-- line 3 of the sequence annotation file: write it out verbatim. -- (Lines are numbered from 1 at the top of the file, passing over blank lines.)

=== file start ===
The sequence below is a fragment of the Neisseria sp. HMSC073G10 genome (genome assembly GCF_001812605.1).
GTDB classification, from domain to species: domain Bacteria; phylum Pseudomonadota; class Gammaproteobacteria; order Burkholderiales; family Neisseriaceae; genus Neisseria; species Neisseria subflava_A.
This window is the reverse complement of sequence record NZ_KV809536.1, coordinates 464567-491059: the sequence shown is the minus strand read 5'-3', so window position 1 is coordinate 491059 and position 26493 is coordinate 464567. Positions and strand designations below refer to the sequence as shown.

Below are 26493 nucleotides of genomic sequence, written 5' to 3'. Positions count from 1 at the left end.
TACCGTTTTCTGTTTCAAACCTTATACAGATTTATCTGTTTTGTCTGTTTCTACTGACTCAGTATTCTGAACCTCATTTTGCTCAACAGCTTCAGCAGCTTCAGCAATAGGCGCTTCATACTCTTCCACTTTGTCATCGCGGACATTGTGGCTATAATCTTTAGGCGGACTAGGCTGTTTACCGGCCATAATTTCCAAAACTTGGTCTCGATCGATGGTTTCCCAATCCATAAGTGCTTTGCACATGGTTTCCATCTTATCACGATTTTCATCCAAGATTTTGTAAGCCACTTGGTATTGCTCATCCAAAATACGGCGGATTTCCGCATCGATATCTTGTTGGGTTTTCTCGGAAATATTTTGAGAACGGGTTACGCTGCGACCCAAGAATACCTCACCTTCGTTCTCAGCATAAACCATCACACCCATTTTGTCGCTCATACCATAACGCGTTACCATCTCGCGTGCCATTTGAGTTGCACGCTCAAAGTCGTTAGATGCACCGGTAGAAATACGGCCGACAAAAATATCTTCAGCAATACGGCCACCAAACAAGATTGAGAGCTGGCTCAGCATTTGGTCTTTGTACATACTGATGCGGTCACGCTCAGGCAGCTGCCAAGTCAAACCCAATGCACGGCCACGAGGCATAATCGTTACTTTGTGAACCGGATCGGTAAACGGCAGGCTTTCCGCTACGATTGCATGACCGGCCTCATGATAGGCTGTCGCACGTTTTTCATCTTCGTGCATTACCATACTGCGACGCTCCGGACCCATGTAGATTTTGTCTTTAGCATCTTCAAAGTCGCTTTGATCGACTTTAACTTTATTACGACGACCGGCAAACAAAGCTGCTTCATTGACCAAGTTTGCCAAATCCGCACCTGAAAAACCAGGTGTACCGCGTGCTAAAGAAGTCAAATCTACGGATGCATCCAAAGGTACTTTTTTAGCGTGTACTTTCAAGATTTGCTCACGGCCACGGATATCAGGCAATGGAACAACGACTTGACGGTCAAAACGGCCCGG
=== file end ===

This window is the reverse complement of sequence record NZ_KV809536.1, coordinates 464567-491059: the sequence shown is the minus strand read 5'-3', so window position 1 is coordinate 491059 and position 26493 is coordinate 464567. Positions and strand designations below refer to the sequence as shown.